Despite communism’s best efforts, faith is no longer locked behind closed doors in Armenia. It’s flowing out of the Apostolic church into streets and homes and classrooms. This growth ensures younger generations embrace truth, families see Christ’s love in action, and God’s presence is reflected not only in churches, but in homes and schools as well.
The road to recovery has not been easy. Whatever frail faith survived through seven decades of communism was passed down from parents to children — without the support of Bibles, teaching materials, or a priest’s guidance. As highly educated priests emerged from seminary and church doors reopened in the 1990s, one thing was still lacking: teaching materials for children.
World Vision supplied churches with Bibles and worked with Gospel Light Publishing to develop Christ to the Children, an age-appropriate series of creative Christian education materials geared for children ages 6 through 16.
“These books gave us the chance to have strong Sunday schools,” Father Nshan says. “Now the children themselves ask for more. Even in summer and on holidays they want to be learning more about living out their faith.”
The Apostolic church uses Christ to the Children not only in 130 Sunday schools but also in some public classrooms. Each year, approximately 150 Sunday school teachers across Armenia participate in World Vision’s Sunday school training, learning new ways to support faith among the younger generation. Because teaching Christian faith in public schools is legal in Armenia, more and more public schools also are using Christ to the Children in the classroom.
Now as they learn, they also are excited to share what they’re learning with their parents.—Karine Hartutunyan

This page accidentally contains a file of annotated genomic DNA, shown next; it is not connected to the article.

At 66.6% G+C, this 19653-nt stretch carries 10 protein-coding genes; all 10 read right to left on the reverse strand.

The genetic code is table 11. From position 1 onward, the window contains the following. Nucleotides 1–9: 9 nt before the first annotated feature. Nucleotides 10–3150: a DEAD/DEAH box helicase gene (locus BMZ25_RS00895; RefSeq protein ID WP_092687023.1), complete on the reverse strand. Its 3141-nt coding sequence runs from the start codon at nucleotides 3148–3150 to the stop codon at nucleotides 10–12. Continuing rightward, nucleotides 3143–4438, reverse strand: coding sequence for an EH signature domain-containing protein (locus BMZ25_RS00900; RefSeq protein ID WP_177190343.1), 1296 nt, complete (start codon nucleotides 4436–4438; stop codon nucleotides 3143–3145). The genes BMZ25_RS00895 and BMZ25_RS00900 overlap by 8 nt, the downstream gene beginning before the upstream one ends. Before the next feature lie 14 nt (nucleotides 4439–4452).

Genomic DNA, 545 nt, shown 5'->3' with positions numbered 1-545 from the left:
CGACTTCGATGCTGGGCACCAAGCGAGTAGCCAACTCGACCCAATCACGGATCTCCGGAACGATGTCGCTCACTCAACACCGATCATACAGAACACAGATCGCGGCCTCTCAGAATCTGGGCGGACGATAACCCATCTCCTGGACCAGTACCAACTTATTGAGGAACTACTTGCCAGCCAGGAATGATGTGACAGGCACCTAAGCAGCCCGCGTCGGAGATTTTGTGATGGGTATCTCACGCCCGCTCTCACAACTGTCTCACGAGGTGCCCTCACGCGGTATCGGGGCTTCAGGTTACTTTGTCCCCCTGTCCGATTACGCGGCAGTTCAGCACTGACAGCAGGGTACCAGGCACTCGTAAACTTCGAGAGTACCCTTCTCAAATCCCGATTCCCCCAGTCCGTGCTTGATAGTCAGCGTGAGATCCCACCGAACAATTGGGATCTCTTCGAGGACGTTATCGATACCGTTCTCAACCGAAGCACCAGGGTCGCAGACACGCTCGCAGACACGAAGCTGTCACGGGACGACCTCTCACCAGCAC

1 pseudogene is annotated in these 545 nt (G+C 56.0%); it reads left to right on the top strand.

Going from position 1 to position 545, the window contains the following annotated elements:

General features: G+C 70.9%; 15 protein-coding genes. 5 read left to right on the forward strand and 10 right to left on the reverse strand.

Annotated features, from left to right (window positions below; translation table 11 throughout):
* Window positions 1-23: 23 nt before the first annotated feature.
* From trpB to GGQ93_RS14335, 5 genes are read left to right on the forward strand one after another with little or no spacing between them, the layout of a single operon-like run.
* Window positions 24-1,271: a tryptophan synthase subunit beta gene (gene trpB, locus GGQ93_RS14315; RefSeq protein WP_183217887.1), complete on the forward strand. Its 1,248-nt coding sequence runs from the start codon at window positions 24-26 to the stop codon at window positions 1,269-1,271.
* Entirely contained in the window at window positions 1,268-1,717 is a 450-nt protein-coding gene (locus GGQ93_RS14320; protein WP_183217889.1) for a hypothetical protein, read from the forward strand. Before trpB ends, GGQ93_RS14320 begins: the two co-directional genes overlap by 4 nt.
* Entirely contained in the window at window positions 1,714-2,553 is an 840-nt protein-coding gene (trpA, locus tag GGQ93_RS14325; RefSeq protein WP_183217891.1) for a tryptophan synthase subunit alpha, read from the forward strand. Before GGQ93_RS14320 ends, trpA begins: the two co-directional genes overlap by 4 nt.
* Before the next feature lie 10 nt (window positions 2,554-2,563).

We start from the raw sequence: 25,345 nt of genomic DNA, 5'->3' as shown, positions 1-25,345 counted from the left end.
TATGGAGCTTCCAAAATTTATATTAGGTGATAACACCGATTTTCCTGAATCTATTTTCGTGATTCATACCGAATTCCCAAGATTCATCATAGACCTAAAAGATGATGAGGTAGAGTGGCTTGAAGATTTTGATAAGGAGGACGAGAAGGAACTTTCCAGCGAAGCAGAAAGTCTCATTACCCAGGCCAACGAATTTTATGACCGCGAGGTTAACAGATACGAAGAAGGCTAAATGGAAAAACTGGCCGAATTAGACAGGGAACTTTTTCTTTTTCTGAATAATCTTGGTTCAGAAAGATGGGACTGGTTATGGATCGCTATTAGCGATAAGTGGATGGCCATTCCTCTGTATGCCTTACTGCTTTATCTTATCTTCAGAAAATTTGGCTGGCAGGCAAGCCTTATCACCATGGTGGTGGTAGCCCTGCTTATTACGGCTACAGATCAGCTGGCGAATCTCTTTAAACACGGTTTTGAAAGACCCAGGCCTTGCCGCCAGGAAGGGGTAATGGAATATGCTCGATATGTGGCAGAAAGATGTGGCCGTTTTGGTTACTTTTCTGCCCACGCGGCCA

Meanwhile, children flock to World Vision’s popular summer camps that build faith and provide strong Christian role models for the children — priests and young, Christian mentors like Misha Poghosyan.
“For 70 years, Armenian children had no Christian education,” says Karine Harutunyan, a World Vision faith and development adviser. “Now as they learn, they also are excited to share what they’re learning with their parents.”
Standing on a rock of faith
With Christian education and activities blossoming across Armenia, one priest predicts this is the beginning of a “renaissance” for the Apostolic church. Priests encourage parents and children alike to gather not just on Sundays but throughout the week to support one another, celebrate life, and grow in faith.
In 1991, an estimated one Armenian in 100 could say the Lord’s Prayer. “But now,” says the Very Reverend Father Aris Tonoyan of the celebrated Khor Virap Monastery, “the church is shaking with the sound of children saying the Lord’s Prayer. We are moving forward with great intention.”
The ancient Armenian symbol of Christianity is a cross that sprouts leaves, a poignant reminder of the flourishing life that comes for those with the confidence that God is with them. The faithful know that when they turn to the budding cross, they will always have hope.
That cross sustains Menua as he faces potential blindness, Father Paren as he serves tirelessly in vulnerable communities, and Gor as he leads youth in the seemingly impossible effort of providing families with decent homes.
And the Rock they stand on isn’t the unyielding stone native to Armenia but the firm foundation of Scripture: “Trust in the Lord forever, for the Lord, the Lord himself, is the Rock eternal” (Isaiah 26:4).